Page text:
One of the books I am reading right now is Austin Burt and Robert Triver's(2006) Genes in Conflict from Harvard University Press. An outline of the chapters is here. The basic premise of the book is that genes in an organism don't always agree and may spread even though the individuals bearing the genes may have reduced reproductive success. So these genes are a type of selfish genetic element which Burt and Trivers more precisely define as
"...stretches of DNA (genes, fragments of genes, noncoding DNA, portions of chromosomes, whole chromosomes, or sets of chromosomes) that act narrowly to advance their own interests-in other words, replication at the expense of the larger organism." p 2.
This notion is not entirely new. After all, early on in the 20th century geneticists discovered meiotic drive where genes or chromosomes can spread by distorting the 1:1 segregation ratios expected during meiosis. So for instance if you have an individual who is heterozygous Aa, we expect that half the gametes will have the A allele and half the a allele. But in meiotic drive this segregation ration is distorted and this bias can cause the spread of the allele biased for by meiotic drive even if the over all Darwinian fitness of the individual is reduced.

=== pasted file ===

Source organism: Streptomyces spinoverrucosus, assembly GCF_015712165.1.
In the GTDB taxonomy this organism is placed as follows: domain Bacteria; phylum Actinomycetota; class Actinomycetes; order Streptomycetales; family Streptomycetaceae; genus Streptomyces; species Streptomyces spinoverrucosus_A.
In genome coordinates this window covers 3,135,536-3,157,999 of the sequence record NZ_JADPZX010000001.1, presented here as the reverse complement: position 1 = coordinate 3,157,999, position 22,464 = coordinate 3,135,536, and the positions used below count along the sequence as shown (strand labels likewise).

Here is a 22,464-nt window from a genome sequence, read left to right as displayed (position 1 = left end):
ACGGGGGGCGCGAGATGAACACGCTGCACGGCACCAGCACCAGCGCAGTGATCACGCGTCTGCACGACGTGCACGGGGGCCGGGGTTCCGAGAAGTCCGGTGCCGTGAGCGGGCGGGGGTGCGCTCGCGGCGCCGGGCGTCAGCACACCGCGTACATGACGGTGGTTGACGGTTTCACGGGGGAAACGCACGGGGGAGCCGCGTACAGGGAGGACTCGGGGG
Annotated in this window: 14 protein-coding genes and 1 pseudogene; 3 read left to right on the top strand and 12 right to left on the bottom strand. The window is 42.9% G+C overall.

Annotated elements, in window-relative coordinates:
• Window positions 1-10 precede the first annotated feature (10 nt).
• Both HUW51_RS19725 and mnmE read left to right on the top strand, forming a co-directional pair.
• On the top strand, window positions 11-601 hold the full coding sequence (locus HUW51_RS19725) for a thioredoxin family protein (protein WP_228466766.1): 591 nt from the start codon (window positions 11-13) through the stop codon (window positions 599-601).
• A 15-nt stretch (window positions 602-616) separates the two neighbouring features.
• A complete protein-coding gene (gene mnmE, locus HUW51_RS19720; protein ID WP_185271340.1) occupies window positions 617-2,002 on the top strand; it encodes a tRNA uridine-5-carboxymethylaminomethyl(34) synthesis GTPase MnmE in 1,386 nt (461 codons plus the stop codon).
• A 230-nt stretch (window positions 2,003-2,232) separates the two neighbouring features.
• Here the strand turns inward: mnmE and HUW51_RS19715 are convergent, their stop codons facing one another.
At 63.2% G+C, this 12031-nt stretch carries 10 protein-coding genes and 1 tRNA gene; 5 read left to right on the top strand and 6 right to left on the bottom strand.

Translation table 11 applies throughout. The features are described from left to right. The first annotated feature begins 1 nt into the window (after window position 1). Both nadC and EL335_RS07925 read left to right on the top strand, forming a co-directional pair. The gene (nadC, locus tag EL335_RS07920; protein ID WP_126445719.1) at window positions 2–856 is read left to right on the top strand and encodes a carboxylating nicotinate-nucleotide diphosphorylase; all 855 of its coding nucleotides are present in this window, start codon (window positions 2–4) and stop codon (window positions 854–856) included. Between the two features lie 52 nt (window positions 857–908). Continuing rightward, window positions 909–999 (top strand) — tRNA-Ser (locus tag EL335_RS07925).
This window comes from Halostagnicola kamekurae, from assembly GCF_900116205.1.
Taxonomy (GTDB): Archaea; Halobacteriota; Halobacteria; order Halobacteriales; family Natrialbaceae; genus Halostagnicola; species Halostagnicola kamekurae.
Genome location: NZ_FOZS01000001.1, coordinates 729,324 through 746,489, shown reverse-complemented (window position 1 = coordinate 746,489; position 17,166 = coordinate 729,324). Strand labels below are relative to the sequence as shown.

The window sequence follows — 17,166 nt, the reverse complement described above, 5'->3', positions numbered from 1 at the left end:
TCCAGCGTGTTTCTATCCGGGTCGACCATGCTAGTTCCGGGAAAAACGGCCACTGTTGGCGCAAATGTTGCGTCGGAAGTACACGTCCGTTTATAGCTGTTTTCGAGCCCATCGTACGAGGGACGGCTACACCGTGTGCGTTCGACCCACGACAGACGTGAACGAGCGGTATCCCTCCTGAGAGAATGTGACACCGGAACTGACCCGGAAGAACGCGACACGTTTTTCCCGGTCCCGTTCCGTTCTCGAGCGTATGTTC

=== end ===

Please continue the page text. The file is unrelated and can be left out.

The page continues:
In what may seem contradictory, Burt and Triver's work is an extension of W.D. Hamilton's work on kin selection in which a a gene that reduces an individual's reproductive success (classical Darwinian fitness) may spread if the individual bearing the gene, increases the reproductive success of kin. This can work of course since kin are more likely to have copies of the gene. Much of Triver's work early on was in the area of genetic conflict vs cooperation among interacting organisms say parent offspring or even between interacting species as in the notion of reciprocal altruism.
I like Burt and Triver's book because you don't have to read it straight through and I often dip into it for good examples of how genes act...and these are relatively independent of whether or not you have read the rest of the book. The other nice thing about the book is that it integrates population thinking with molecular genetics in a very natural way, so that molecularly oriented biologists will hopefully begin to think about how these systems arise and behave in an evolutionary framework. On the other hand more classically trained population genetics types will begin to think less simply about the mechanisms involved in the systems we try to model at the population level. Also Burt and Trivers are careful to point out when information is lacking either at the molecular or at the evolutionary level.